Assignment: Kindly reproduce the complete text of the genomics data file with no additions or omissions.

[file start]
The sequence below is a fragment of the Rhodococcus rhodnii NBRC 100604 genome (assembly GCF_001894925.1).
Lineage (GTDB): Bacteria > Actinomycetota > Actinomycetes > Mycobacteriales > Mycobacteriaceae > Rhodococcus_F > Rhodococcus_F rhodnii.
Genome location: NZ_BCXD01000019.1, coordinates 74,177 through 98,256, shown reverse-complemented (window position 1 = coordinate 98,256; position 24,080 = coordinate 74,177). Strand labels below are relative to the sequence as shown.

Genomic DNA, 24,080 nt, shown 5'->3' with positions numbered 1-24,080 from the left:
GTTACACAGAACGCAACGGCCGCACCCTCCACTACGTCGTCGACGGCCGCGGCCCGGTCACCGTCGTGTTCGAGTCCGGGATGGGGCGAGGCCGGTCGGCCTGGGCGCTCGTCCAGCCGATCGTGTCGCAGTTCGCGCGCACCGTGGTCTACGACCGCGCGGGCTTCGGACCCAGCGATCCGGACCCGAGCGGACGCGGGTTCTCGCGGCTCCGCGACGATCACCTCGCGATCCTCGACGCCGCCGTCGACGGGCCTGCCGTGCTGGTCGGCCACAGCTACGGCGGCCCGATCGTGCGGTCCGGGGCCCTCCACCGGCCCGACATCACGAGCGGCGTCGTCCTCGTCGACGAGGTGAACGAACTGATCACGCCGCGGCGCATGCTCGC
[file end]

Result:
The sequence below is a fragment of the Rhodococcus rhodnii NBRC 100604 genome (assembly GCF_001894925.1).
Lineage (GTDB): Bacteria > Actinomycetota > Actinomycetes > Mycobacteriales > Mycobacteriaceae > Rhodococcus_F > Rhodococcus_F rhodnii.
Genome location: NZ_BCXD01000019.1, coordinates 74,177 through 98,256, shown reverse-complemented (window position 1 = coordinate 98,256; position 24,080 = coordinate 74,177). Strand labels below are relative to the sequence as shown.

Genomic DNA, 24,080 nt, shown 5'->3' with positions numbered 1-24,080 from the left:
GTTACACAGAACGCAACGGCCGCACCCTCCACTACGTCGTCGACGGCCGCGGCCCGGTCACCGTCGTGTTCGAGTCCGGGATGGGGCGAGGCCGGTCGGCCTGGGCGCTCGTCCAGCCGATCGTGTCGCAGTTCGCGCGCACCGTGGTCTACGACCGCGCGGGCTTCGGACCCAGCGATCCGGACCCGAGCGGACGCGGGTTCTCGCGGCTCCGCGACGATCACCTCGCGATCCTCGACGCCGCCGTCGACGGGCCTGCCGTGCTGGTCGGCCACAGCTACGGCGGCCCGATCGTGCGGTCCGGGGCCCTCCACCGGCCCGACATCACGAGCGGCGTCGTCCTCGTCGACGAGGTGAACGAACTGATCACGCCGCGGCGCATGCTCGC